Lebanon takes the epic scope and emotional range of the war film and condenses it down and confines it to the claustrophobic interior of a tank. From the first moment Shmulik, the tank’s green gunner, drops into the tank he is stuck there, and we are stuck there with him, experiencing the horrific war with the young soldiers through their limited view inside the tank. Samuel Moaz’s thrilling and absolutely nerve-racking film cinematically recreates the experience of being at war, highlighting the visceral images and sounds that evoke direct emotional responses rather than concerning itself with details of plot or character. As such, Lebanon is a completely powerful film and, above all, an intense cinematic experience.
28 September 2009
I will be linking reviews I have written for the Film Society of Lincoln Center's blog for the next week. Please click the link to read the full write-up.
Police Adjective, Corneliu Porumboiu’s second feature, is a film of slow, deliberate inaction – an inverted police procedural in which waiting, watching, and paper work displace any of the usual sensational elements within the genre such as finding clues or cracking the case. It’s not that Cristi, our police protagonist, is unprofessional or lazy, but that the case to which he is assigned doesn’t promise much action in the first place: a teenage boy gives hashish to his two friends and Cristi has to find out where he gets it from. What unfolds is an absurdist take on police work that questions law and morality through long, meditative takes (many of which are in real time) and moments of pitch-perfect comedy.
24 September 2009
The latest offering by Manoel de Oliveira is a short, bittersweet tale of frustrated love. It is both a storybook fairytale about love and a modern examination of socioeconomic troubles, marked by the vision and craftsmanship of a well-seasoned master. Watching Eccentricities is like reading a fantastic short story, one in which every detail is meticulously chosen and nothing is wasted in conveying large ideas and emotions.
18 September 2009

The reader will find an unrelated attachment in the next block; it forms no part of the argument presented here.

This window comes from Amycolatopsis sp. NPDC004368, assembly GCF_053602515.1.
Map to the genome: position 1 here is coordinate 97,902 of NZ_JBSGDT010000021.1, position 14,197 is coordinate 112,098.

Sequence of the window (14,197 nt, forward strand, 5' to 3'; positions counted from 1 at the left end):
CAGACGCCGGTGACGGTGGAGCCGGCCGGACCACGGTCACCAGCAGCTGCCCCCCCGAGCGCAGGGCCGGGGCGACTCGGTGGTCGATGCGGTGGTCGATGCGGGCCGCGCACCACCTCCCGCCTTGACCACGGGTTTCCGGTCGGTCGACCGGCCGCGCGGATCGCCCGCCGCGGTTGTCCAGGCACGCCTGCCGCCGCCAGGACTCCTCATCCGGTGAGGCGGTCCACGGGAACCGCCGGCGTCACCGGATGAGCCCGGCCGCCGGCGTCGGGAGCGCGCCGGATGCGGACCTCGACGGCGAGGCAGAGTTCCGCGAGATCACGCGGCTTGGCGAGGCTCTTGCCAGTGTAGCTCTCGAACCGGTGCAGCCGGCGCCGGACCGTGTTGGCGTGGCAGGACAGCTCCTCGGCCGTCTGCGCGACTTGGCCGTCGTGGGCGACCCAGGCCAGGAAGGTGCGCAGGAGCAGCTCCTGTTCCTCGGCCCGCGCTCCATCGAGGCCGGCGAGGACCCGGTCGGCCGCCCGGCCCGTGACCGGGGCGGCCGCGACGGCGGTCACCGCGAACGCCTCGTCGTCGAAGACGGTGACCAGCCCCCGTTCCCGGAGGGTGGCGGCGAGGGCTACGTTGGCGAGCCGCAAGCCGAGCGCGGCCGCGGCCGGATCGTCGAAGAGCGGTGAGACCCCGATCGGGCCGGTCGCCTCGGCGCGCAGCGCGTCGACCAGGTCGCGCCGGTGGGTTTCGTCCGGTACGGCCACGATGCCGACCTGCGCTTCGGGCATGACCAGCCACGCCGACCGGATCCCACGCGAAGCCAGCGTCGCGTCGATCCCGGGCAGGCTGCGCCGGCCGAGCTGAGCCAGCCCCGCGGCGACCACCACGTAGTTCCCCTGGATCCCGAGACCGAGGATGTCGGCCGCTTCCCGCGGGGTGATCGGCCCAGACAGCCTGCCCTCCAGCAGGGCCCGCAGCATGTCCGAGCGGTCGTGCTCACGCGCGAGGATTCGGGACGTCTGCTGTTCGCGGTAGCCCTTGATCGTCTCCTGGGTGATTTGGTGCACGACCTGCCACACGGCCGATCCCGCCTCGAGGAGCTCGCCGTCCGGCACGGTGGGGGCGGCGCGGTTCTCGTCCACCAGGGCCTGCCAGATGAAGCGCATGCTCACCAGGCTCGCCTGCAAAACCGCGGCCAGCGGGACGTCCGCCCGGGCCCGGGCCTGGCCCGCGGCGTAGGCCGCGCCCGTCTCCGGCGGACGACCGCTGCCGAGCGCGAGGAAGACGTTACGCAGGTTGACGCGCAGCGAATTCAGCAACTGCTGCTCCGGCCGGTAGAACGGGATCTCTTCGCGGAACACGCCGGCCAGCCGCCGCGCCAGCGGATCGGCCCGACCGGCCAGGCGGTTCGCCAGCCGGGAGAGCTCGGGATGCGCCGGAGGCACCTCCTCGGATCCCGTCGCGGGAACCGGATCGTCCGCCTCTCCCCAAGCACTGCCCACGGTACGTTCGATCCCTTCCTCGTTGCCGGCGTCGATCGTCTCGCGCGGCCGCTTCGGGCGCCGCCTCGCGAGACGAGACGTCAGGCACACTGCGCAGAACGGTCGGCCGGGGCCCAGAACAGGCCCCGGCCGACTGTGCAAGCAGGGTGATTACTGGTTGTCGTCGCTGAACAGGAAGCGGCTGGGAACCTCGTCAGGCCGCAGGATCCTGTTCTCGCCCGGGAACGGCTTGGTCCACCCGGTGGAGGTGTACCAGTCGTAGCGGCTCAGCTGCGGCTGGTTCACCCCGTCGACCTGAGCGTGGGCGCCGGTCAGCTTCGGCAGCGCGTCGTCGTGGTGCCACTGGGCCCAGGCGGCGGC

Broken Embraces, which is closing the NYFF this year.
26 August 2009
The first clear memories I have of my life come from Argentina, where I lived with my parents, brother, and newly-born sister for about a year when I was four-years-old. Included in those memories is the first trip to the cinema that I can remember. My mother took me to see E.T.: The Extra-Terrestrial along with a friend of hers. I don't know why E.T. was in the theatre since this was probably around 1989, seven years after its theatrical release date, but who cares.
I am a child of television, having been raised on cartoons and superhero shows - I was a big fan of various Power Rangers programs from Japan such as Ultraman and its variations - so I was accustomed to moving images as a child, but my first experience in a movie theatre was completely different: it terrified me.
I remember the darkness very clearly, the big dark room with only the light of the projector filling the screen. This was probably the first time I sat in the dark with other people, with strangers, and it placed me in a world I had never experienced before, a world that was a little creepy. I was sitting next to my mother and I remember looking up at her, seeing the dull blue of the projection flickering on her face. The enormity of the screen mixed with the darkness was a first for me and I believe that this was the first time I was being made to focus on a movie or a moving image. There was nothing else to do. Watching T.V. you could get up, get a snack, play with toys at the same time, beat on your brother, or do whatever you wanted; T.V. was never the sole activity, especially for a three/four-year-old. Being forced to focus on this movie in front of me in the dark was a different experience for me and I believe I felt uncomfortable, slightly restless and slightly anxious.